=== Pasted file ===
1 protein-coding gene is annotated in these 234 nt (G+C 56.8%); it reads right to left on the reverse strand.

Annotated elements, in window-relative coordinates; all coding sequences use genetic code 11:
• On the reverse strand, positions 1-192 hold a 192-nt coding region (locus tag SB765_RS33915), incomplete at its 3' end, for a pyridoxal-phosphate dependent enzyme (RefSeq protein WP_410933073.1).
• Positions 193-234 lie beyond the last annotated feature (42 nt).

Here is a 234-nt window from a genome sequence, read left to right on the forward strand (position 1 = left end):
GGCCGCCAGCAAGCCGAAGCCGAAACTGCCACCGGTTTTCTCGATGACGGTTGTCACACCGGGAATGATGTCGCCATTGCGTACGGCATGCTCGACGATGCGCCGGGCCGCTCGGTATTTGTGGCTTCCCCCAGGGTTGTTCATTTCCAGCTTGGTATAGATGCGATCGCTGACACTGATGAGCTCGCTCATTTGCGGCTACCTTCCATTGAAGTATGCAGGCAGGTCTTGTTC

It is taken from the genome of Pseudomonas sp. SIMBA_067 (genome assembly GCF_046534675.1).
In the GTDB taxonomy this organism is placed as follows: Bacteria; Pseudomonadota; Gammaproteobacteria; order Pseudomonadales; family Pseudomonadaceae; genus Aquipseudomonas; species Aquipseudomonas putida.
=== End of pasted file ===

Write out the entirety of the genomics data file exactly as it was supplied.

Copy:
1 protein-coding gene is annotated in these 234 nt (G+C 56.8%); it reads right to left on the reverse strand.

Annotated elements, in window-relative coordinates; all coding sequences use genetic code 11:
• On the reverse strand, positions 1-192 hold a 192-nt coding region (locus tag SB765_RS33915), incomplete at its 3' end, for a pyridoxal-phosphate dependent enzyme (RefSeq protein WP_410933073.1).
• Positions 193-234 lie beyond the last annotated feature (42 nt).

Here is a 234-nt window from a genome sequence, read left to right on the forward strand (position 1 = left end):
GGCCGCCAGCAAGCCGAAGCCGAAACTGCCACCGGTTTTCTCGATGACGGTTGTCACACCGGGAATGATGTCGCCATTGCGTACGGCATGCTCGACGATGCGCCGGGCCGCTCGGTATTTGTGGCTTCCCCCAGGGTTGTTCATTTCCAGCTTGGTATAGATGCGATCGCTGACACTGATGAGCTCGCTCATTTGCGGCTACCTTCCATTGAAGTATGCAGGCAGGTCTTGTTC

It is taken from the genome of Pseudomonas sp. SIMBA_067 (genome assembly GCF_046534675.1).
In the GTDB taxonomy this organism is placed as follows: Bacteria; Pseudomonadota; Gammaproteobacteria; order Pseudomonadales; family Pseudomonadaceae; genus Aquipseudomonas; species Aquipseudomonas putida.